“The truth will set you free. But first, it will piss you off.”
~ Gloria Steinem.

The only Southern Kurdish politician who has consistently spoken the truth, speaks again, from KurdishAspect:

Kurdish Aspect: One of the other issues in the region is Kurdistan Workers’ Party (PKK) which seems that eventually KRG has been dragged to get involved in it. What do you think the problems are?

Dr. Osman: The solution for PKK problem is in Ankara. Where did PKK come from? The solution is in Ankara and when Turkey changes its policy then gradually this issue will be resolved very easily and Kurdistan Region would help it. But the problem is PKK is the result of state-terrorism policy of Turkey against Kurds which doesn’t recognize Kurdish identity and rights and it has resulted in armed conflict. When the government fights Kurds, then it is a fact that Kurds or PPK will fight back.Turkey insists on its aggressive policy and insists that Kurdistan Region is involved in the issue and expel PKK from Kurdistan Region. This might result in Kurdish infighting. This is a huge problem. What is important to us is that there are 20 million Kurds in Turkey which are entitled to rights. Read the Turkish Constitution and you will see that it says anyone who lives on this land (Turkey) is considered a Turk. There are many suppressive acts. There is no solution for PKK neither in Hawler nor in Baghdad. The solutions are in Ankara. But Turkey doesn’t want to resolve it peacefully and this is the core of the problem. Turkey, Americans, and Maliki’s government all are putting pressure on KRG to expel PKK in its areas. Expelling PKK would result in fighting. It is complicated.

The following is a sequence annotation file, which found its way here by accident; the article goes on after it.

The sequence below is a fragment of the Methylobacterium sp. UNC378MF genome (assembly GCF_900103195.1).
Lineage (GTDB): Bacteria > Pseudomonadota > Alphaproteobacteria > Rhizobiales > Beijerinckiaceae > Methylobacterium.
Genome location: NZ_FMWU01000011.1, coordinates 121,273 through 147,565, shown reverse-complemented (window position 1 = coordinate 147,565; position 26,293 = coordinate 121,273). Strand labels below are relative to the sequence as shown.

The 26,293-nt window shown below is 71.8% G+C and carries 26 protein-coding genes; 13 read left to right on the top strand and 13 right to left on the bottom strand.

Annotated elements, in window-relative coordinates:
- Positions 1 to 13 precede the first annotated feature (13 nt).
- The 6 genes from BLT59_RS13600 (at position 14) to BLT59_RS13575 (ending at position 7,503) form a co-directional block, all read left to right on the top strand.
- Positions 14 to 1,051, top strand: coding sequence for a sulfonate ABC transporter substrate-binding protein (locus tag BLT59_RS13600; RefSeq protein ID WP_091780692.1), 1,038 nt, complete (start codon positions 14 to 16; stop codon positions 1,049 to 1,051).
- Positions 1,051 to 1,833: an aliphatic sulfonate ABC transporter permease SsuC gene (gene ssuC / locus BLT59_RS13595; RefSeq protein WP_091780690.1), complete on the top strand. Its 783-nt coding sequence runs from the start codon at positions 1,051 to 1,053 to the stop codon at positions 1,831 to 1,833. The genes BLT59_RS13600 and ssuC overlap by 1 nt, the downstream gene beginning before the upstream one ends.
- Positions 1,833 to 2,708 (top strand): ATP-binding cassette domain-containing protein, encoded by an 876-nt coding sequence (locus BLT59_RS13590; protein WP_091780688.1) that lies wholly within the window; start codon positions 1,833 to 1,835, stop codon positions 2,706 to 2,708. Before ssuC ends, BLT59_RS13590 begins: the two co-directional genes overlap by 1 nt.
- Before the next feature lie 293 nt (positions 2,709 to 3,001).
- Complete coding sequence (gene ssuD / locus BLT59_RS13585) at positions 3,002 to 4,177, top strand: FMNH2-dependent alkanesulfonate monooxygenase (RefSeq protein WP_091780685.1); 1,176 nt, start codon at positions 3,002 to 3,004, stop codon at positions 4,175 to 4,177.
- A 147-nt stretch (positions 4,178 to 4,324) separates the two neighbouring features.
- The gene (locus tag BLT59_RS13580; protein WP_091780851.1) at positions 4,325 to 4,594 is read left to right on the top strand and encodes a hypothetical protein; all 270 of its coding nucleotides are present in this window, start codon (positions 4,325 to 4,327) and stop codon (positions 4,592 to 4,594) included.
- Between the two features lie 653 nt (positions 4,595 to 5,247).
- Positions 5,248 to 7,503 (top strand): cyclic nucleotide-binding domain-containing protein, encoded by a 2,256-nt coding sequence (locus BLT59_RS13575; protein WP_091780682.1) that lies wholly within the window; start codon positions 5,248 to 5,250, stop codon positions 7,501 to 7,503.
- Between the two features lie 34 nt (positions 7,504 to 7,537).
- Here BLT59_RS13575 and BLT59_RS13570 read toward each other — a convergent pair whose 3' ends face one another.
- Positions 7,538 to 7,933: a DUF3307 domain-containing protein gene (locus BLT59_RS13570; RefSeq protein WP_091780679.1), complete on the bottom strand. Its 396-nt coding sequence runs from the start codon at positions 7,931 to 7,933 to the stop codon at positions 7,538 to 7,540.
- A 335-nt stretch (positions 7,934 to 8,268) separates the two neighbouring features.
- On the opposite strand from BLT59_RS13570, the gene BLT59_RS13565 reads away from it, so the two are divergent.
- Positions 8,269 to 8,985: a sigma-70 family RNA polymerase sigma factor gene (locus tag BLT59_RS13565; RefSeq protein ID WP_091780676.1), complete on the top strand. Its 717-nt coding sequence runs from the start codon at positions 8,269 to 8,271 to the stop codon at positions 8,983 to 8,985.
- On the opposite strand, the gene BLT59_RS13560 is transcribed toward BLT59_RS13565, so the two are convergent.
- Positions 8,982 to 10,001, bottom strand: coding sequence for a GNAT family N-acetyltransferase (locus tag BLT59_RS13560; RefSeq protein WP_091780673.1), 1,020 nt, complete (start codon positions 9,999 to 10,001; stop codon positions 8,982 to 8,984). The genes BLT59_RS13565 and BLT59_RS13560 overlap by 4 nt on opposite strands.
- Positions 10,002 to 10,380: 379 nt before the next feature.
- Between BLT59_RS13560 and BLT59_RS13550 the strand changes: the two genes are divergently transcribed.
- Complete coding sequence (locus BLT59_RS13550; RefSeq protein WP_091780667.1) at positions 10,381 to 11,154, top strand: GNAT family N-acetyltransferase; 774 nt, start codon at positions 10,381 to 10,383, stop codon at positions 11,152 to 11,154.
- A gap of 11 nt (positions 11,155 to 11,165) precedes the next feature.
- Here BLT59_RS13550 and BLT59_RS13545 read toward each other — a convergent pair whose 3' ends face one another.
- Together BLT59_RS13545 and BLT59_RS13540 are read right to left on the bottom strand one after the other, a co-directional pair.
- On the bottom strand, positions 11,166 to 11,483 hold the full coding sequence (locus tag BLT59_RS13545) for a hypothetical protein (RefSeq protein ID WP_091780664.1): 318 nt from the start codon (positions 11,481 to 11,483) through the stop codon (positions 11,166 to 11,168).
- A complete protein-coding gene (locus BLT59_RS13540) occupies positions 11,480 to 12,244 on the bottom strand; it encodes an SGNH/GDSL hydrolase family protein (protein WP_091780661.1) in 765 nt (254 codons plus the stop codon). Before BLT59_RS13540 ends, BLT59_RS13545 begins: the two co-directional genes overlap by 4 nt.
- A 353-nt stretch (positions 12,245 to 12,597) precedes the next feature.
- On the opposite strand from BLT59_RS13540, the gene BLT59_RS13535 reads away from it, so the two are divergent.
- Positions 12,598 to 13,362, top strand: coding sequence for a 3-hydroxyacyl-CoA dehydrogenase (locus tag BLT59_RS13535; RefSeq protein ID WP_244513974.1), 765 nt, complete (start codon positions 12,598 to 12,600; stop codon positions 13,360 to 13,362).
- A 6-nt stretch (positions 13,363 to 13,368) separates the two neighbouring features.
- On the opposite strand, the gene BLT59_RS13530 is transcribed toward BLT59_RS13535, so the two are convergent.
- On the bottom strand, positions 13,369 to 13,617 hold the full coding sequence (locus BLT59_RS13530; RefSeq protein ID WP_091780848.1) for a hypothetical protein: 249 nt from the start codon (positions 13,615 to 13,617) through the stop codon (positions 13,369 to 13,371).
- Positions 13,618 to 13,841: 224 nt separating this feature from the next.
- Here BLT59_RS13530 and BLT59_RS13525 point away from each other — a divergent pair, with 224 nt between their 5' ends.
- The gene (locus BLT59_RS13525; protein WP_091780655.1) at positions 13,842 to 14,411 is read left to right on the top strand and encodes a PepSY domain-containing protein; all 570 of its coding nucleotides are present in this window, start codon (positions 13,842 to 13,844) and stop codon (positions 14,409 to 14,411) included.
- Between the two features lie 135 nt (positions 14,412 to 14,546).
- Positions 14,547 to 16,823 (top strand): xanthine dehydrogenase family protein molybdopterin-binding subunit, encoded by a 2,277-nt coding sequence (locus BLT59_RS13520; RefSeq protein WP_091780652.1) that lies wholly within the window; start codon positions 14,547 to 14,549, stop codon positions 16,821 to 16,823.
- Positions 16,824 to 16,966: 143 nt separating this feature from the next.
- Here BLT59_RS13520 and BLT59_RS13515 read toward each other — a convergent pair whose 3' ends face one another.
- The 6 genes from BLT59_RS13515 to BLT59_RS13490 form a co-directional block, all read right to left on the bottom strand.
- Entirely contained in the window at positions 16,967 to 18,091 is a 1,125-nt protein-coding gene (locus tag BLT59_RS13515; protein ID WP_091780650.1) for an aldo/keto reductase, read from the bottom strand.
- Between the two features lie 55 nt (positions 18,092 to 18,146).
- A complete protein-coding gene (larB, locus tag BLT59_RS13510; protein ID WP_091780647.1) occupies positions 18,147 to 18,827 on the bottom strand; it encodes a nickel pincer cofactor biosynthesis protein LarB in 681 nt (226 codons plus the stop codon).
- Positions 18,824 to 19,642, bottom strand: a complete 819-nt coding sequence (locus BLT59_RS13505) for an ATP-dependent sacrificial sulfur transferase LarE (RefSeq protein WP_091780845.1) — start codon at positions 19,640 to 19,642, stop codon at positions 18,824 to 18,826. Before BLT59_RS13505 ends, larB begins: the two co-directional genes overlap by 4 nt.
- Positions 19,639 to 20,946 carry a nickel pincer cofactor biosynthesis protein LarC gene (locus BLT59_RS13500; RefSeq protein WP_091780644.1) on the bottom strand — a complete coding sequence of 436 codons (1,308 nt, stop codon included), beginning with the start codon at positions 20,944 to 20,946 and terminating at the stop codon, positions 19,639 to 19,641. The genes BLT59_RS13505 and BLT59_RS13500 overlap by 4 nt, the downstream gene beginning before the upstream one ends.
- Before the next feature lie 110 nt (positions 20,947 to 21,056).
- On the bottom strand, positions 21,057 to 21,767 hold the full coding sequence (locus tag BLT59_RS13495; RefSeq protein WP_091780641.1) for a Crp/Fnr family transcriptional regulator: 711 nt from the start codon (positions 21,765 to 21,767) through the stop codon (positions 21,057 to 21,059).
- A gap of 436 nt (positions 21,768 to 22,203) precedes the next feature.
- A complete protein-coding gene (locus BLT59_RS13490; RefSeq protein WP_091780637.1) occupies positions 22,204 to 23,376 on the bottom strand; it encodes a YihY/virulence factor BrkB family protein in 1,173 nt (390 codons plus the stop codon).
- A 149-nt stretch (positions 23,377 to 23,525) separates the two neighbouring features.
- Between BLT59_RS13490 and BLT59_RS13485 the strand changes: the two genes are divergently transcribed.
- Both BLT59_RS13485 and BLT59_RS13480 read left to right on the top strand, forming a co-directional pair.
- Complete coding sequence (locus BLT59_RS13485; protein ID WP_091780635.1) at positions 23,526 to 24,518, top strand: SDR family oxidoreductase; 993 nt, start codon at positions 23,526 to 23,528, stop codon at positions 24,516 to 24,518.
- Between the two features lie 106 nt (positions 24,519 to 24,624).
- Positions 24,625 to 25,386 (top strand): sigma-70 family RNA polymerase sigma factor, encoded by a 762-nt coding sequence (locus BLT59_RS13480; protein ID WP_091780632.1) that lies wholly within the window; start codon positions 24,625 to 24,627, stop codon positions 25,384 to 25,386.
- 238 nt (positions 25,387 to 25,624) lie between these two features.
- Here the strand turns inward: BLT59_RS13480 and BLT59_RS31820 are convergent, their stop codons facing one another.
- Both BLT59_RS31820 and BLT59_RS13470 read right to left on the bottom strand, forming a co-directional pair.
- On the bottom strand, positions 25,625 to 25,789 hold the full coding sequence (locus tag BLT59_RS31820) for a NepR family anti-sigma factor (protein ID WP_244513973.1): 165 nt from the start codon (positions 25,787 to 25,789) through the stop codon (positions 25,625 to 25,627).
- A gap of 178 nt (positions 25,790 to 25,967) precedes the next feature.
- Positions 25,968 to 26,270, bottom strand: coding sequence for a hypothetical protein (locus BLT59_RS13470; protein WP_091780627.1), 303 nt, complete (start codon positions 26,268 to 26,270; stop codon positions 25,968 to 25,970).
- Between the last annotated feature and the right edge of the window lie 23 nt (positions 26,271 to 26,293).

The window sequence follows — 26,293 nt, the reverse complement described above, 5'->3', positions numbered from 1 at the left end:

Kurdish Aspect: Do you think that all the sides that you mentioned have been successful in dragging KRG into the PKK issue? As you know it seems that KRG is getting more and more involved in this issue, for example some leaders even call PKK a terrorist group.